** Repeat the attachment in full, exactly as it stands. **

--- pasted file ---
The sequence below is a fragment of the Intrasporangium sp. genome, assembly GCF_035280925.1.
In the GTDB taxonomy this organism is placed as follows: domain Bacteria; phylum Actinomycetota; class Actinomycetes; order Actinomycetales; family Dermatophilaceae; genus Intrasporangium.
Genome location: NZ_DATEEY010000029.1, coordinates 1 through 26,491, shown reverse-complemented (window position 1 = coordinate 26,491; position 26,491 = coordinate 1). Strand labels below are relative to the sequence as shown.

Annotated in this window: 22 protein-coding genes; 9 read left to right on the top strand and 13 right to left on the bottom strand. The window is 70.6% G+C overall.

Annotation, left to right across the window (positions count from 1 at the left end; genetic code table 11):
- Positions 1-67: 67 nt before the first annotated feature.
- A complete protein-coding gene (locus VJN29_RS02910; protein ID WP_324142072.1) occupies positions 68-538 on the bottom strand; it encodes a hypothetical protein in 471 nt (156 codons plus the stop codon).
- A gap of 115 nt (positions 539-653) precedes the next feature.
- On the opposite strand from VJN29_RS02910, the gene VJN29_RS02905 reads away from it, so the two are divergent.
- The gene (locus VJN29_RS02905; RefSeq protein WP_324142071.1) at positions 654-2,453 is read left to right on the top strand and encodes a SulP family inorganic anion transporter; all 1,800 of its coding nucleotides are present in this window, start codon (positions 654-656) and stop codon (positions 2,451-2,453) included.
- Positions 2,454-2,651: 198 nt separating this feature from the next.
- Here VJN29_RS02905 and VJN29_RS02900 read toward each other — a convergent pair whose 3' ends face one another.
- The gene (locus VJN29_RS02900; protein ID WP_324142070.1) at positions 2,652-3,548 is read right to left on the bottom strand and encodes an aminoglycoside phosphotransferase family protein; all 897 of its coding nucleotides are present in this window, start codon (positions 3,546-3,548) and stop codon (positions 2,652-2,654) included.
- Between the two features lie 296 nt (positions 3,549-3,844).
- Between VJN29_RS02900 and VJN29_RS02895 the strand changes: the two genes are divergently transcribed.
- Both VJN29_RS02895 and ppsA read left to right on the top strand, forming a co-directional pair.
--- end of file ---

The sequence below is a fragment of the Intrasporangium sp. genome, assembly GCF_035280925.1.
In the GTDB taxonomy this organism is placed as follows: domain Bacteria; phylum Actinomycetota; class Actinomycetes; order Actinomycetales; family Dermatophilaceae; genus Intrasporangium.
Genome location: NZ_DATEEY010000029.1, coordinates 1 through 26,491, shown reverse-complemented (window position 1 = coordinate 26,491; position 26,491 = coordinate 1). Strand labels below are relative to the sequence as shown.

Annotated in this window: 22 protein-coding genes; 9 read left to right on the top strand and 13 right to left on the bottom strand. The window is 70.6% G+C overall.

Annotation, left to right across the window (positions count from 1 at the left end; genetic code table 11):
- Positions 1-67: 67 nt before the first annotated feature.
- A complete protein-coding gene (locus VJN29_RS02910; protein ID WP_324142072.1) occupies positions 68-538 on the bottom strand; it encodes a hypothetical protein in 471 nt (156 codons plus the stop codon).
- A gap of 115 nt (positions 539-653) precedes the next feature.
- On the opposite strand from VJN29_RS02910, the gene VJN29_RS02905 reads away from it, so the two are divergent.
- The gene (locus VJN29_RS02905; RefSeq protein WP_324142071.1) at positions 654-2,453 is read left to right on the top strand and encodes a SulP family inorganic anion transporter; all 1,800 of its coding nucleotides are present in this window, start codon (positions 654-656) and stop codon (positions 2,451-2,453) included.
- Positions 2,454-2,651: 198 nt separating this feature from the next.
- Here VJN29_RS02905 and VJN29_RS02900 read toward each other — a convergent pair whose 3' ends face one another.
- The gene (locus VJN29_RS02900; protein ID WP_324142070.1) at positions 2,652-3,548 is read right to left on the bottom strand and encodes an aminoglycoside phosphotransferase family protein; all 897 of its coding nucleotides are present in this window, start codon (positions 3,546-3,548) and stop codon (positions 2,652-2,654) included.
- Between the two features lie 296 nt (positions 3,549-3,844).
- Between VJN29_RS02900 and VJN29_RS02895 the strand changes: the two genes are divergently transcribed.
- Both VJN29_RS02895 and ppsA read left to right on the top strand, forming a co-directional pair.